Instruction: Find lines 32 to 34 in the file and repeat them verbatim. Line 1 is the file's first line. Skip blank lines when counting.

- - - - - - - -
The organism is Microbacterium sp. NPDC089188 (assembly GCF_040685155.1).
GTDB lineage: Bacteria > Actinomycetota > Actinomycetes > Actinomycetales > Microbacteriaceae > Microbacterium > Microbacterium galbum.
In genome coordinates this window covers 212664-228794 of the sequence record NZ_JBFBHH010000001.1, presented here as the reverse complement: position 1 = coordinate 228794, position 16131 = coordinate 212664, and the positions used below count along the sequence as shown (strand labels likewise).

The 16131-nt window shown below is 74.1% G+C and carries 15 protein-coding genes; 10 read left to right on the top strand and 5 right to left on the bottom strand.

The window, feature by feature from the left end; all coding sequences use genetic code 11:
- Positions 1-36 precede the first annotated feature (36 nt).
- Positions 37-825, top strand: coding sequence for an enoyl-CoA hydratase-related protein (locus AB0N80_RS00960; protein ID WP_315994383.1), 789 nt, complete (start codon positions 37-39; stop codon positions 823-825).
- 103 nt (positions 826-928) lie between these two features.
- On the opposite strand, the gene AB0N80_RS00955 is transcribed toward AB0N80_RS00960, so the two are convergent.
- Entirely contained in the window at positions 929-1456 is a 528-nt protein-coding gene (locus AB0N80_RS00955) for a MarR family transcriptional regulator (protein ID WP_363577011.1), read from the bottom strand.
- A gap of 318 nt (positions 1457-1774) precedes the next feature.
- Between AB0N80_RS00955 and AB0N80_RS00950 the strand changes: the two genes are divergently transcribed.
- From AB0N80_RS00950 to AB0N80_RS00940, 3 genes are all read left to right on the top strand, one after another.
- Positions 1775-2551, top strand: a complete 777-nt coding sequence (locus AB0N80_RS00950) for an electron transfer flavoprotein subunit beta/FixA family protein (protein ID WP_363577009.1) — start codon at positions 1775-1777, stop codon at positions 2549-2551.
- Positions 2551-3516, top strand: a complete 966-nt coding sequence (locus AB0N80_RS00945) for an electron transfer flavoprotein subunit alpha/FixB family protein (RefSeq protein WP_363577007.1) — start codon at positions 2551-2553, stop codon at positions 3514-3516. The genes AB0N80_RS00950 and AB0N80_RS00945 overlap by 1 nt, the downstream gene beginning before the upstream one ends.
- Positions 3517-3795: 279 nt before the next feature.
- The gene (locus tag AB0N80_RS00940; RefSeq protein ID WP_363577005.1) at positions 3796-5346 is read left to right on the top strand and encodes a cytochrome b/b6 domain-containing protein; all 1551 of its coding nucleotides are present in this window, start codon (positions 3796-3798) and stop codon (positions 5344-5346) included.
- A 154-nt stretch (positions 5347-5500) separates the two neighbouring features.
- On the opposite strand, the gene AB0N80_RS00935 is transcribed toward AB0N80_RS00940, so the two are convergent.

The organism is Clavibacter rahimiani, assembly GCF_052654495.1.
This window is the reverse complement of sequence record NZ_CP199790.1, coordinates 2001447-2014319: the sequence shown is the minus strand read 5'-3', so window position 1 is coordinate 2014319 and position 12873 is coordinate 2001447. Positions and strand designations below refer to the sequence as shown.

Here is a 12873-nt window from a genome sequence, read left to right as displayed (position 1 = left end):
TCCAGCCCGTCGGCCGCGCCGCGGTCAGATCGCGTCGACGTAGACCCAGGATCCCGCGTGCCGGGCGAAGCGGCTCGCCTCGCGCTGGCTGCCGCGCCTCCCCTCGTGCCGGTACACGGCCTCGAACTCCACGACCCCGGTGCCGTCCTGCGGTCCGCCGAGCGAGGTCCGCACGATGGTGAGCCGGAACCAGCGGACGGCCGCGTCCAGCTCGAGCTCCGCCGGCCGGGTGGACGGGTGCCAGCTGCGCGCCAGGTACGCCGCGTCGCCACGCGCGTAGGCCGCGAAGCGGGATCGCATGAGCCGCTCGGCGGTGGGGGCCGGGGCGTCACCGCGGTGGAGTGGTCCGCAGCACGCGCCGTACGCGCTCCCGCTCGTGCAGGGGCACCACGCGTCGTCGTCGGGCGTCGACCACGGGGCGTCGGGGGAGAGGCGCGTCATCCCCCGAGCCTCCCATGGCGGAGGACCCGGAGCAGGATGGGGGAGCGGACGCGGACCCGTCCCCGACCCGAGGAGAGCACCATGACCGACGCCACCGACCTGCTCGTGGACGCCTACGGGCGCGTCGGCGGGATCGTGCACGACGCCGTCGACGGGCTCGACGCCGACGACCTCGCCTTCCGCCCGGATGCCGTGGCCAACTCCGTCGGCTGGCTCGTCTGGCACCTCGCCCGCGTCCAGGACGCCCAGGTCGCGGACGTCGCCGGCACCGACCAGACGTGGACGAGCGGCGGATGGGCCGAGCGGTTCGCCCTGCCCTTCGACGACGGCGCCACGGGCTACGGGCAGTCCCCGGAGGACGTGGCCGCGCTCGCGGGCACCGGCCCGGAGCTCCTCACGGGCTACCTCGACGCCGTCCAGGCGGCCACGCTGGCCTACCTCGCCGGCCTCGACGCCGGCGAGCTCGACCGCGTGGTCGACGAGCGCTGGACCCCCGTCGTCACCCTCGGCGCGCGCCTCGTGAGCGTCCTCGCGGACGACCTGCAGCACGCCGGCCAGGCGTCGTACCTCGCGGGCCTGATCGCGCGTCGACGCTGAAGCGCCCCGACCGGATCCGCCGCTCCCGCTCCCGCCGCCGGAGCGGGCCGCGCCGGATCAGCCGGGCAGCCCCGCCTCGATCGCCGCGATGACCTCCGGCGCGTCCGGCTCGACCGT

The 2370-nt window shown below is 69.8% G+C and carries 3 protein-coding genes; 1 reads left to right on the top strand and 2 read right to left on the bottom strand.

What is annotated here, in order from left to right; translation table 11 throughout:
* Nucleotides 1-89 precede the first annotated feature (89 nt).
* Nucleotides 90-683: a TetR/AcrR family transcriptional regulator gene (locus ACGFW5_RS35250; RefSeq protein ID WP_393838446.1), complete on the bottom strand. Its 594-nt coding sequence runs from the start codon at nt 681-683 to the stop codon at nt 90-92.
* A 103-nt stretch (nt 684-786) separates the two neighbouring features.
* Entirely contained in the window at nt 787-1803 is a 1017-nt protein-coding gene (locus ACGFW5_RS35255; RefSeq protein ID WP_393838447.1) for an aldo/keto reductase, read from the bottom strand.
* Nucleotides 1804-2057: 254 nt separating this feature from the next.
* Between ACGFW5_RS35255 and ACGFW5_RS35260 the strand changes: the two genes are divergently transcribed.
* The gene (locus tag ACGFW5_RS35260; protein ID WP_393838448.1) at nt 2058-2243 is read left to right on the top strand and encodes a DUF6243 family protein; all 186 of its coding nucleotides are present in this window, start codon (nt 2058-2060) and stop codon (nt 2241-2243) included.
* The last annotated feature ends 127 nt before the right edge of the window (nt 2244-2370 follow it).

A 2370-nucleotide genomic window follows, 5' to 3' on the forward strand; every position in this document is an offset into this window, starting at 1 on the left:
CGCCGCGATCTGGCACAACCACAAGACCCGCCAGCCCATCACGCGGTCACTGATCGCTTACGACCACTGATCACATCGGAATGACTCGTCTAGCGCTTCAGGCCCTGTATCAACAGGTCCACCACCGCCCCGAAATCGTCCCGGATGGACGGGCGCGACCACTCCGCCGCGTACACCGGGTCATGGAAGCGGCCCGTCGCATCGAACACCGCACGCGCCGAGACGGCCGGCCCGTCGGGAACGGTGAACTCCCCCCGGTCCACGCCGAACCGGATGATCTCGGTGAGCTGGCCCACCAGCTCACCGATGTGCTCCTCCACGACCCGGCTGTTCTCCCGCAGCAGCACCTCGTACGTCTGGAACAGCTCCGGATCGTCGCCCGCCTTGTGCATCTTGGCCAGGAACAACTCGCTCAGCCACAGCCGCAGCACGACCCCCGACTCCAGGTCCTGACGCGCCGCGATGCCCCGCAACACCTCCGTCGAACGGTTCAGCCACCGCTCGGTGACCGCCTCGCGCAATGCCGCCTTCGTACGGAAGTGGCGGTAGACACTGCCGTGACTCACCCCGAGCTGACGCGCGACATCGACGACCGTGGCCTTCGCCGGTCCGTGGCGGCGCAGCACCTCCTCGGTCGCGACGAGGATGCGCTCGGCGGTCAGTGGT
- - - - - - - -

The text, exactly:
* The gene (locus tag ACGFW5_RS35260; protein ID WP_393838448.1) at nt 2058-2243 is read left to right on the top strand and encodes a DUF6243 family protein; all 186 of its coding nucleotides are present in this window, start codon (nt 2058-2060) and stop codon (nt 2241-2243) included.
* The last annotated feature ends 127 nt before the right edge of the window (nt 2244-2370 follow it).

A 2370-nucleotide genomic window follows, 5' to 3' on the forward strand; every position in this document is an offset into this window, starting at 1 on the left: